The first discoveries of Early Paleozoic fishes took place in Scotland and in the Baltic area at the beginning of the 19th century. The first early vertebrate remains recorded from Scotland were of Carboniferous age and are now referred to the sarcopterygians Rhizodus and Megalichthys. Later, discoveries of additional Scottish and Baltic localities made these regions (and also European workers) the main source of information on early vertebrates for a long time. This situation reached its most important development with the contributions of E. STENSIÖ and other Swedish and Danish colleagues, who organised important collecting expeditions (e.g., Podolia and Spitsbergen). New material from these localities and others (e.g., Devonian localities of eastern Canada) allowed STENSIÖ and his followers (the so-called Swedish School) to produce some fascinating morphological work and to propose hypotheses about the origin of early tetrapods that still today are a source of discussion.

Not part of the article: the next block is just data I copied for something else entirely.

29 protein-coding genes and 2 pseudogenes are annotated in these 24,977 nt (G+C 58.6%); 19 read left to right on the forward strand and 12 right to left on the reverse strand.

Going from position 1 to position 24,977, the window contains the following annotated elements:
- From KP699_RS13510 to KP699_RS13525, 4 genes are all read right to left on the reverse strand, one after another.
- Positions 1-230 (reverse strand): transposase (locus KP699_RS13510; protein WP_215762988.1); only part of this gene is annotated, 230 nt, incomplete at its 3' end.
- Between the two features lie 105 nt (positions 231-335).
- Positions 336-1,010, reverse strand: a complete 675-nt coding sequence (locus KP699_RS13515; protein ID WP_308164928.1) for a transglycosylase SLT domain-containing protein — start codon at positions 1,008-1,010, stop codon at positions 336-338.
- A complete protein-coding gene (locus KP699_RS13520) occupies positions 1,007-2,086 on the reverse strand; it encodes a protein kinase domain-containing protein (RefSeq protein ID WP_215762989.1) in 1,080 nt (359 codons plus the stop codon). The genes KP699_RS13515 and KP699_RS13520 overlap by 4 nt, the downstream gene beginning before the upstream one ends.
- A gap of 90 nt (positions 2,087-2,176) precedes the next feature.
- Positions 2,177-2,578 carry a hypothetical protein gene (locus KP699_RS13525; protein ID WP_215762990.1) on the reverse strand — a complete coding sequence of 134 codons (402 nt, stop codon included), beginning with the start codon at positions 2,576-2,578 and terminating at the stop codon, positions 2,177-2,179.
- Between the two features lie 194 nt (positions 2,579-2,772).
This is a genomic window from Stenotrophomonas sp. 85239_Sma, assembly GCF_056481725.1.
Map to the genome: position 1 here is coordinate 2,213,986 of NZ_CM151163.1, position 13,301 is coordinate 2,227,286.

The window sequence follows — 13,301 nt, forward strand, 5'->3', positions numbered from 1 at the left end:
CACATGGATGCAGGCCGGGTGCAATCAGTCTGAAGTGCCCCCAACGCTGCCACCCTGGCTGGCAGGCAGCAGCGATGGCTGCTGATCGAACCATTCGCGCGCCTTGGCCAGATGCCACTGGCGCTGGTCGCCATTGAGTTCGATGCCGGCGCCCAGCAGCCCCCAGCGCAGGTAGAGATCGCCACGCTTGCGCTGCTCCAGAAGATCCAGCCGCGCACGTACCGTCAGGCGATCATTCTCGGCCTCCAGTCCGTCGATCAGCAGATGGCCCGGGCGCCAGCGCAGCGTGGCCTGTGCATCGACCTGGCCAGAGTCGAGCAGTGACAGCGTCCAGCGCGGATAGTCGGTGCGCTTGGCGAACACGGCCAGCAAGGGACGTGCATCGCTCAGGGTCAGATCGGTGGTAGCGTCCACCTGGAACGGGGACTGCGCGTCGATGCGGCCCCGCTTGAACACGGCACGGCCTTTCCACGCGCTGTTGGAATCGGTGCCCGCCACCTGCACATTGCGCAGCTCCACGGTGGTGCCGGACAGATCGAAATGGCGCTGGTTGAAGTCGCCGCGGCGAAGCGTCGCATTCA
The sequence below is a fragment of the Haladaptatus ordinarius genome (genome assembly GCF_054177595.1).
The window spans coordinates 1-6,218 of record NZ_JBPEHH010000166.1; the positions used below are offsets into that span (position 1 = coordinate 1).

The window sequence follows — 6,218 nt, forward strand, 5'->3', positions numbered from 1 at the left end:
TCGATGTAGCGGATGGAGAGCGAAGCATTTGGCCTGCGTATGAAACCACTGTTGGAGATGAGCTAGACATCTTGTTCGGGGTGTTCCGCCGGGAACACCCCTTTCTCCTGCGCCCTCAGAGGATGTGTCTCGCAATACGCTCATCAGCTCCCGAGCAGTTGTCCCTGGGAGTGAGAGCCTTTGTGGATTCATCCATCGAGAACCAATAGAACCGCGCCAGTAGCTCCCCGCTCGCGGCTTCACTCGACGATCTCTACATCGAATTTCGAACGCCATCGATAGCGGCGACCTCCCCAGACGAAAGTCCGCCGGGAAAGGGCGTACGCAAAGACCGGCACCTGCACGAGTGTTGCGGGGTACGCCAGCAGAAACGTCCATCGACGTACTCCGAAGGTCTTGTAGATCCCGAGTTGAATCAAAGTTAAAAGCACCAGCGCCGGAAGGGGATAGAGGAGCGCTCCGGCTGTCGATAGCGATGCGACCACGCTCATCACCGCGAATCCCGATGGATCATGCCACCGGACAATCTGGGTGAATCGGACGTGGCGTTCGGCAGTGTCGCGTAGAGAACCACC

This book brings together many recent discoveries and new interpretations to commemorate the retirement of Hans-Peter SCHULTZE from the Museum für Naturkunde in Berlin. H.-P. SCHULTZE has worked on most groups of lower vertebrates ranging from conodonts to early tetrapods. He has collected in most of the crucial sites around the world. He is one of the most productive researchers in paleoichthyology and is considered by many to be the leading figure in this field.